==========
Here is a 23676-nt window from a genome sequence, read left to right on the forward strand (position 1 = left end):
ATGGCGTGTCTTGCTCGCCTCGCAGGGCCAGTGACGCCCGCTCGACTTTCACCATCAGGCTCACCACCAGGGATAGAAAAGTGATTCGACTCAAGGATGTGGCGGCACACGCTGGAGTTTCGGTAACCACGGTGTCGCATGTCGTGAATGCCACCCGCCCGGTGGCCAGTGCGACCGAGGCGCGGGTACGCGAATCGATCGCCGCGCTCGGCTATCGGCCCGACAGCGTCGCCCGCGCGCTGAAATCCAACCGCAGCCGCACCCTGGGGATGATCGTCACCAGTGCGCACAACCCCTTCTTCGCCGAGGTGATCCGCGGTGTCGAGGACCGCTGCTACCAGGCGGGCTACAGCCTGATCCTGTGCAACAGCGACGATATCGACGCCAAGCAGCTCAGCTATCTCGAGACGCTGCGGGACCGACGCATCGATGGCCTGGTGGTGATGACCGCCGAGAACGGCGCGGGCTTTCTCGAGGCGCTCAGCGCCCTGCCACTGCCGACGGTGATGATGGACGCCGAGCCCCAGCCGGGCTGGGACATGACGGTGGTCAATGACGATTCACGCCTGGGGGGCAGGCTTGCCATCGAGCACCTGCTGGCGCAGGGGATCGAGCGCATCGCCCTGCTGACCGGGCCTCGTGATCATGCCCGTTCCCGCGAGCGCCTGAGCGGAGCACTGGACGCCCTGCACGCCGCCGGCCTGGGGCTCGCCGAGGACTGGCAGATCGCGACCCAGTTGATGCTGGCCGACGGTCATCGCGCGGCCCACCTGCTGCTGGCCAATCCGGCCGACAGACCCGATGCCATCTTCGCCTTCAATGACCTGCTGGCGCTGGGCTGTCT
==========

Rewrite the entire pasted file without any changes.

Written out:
Here is a 23676-nt window from a genome sequence, read left to right on the forward strand (position 1 = left end):
ATGGCGTGTCTTGCTCGCCTCGCAGGGCCAGTGACGCCCGCTCGACTTTCACCATCAGGCTCACCACCAGGGATAGAAAAGTGATTCGACTCAAGGATGTGGCGGCACACGCTGGAGTTTCGGTAACCACGGTGTCGCATGTCGTGAATGCCACCCGCCCGGTGGCCAGTGCGACCGAGGCGCGGGTACGCGAATCGATCGCCGCGCTCGGCTATCGGCCCGACAGCGTCGCCCGCGCGCTGAAATCCAACCGCAGCCGCACCCTGGGGATGATCGTCACCAGTGCGCACAACCCCTTCTTCGCCGAGGTGATCCGCGGTGTCGAGGACCGCTGCTACCAGGCGGGCTACAGCCTGATCCTGTGCAACAGCGACGATATCGACGCCAAGCAGCTCAGCTATCTCGAGACGCTGCGGGACCGACGCATCGATGGCCTGGTGGTGATGACCGCCGAGAACGGCGCGGGCTTTCTCGAGGCGCTCAGCGCCCTGCCACTGCCGACGGTGATGATGGACGCCGAGCCCCAGCCGGGCTGGGACATGACGGTGGTCAATGACGATTCACGCCTGGGGGGCAGGCTTGCCATCGAGCACCTGCTGGCGCAGGGGATCGAGCGCATCGCCCTGCTGACCGGGCCTCGTGATCATGCCCGTTCCCGCGAGCGCCTGAGCGGAGCACTGGACGCCCTGCACGCCGCCGGCCTGGGGCTCGCCGAGGACTGGCAGATCGCGACCCAGTTGATGCTGGCCGACGGTCATCGCGCGGCCCACCTGCTGCTGGCCAATCCGGCCGACAGACCCGATGCCATCTTCGCCTTCAATGACCTGCTGGCGCTGGGCTGTCT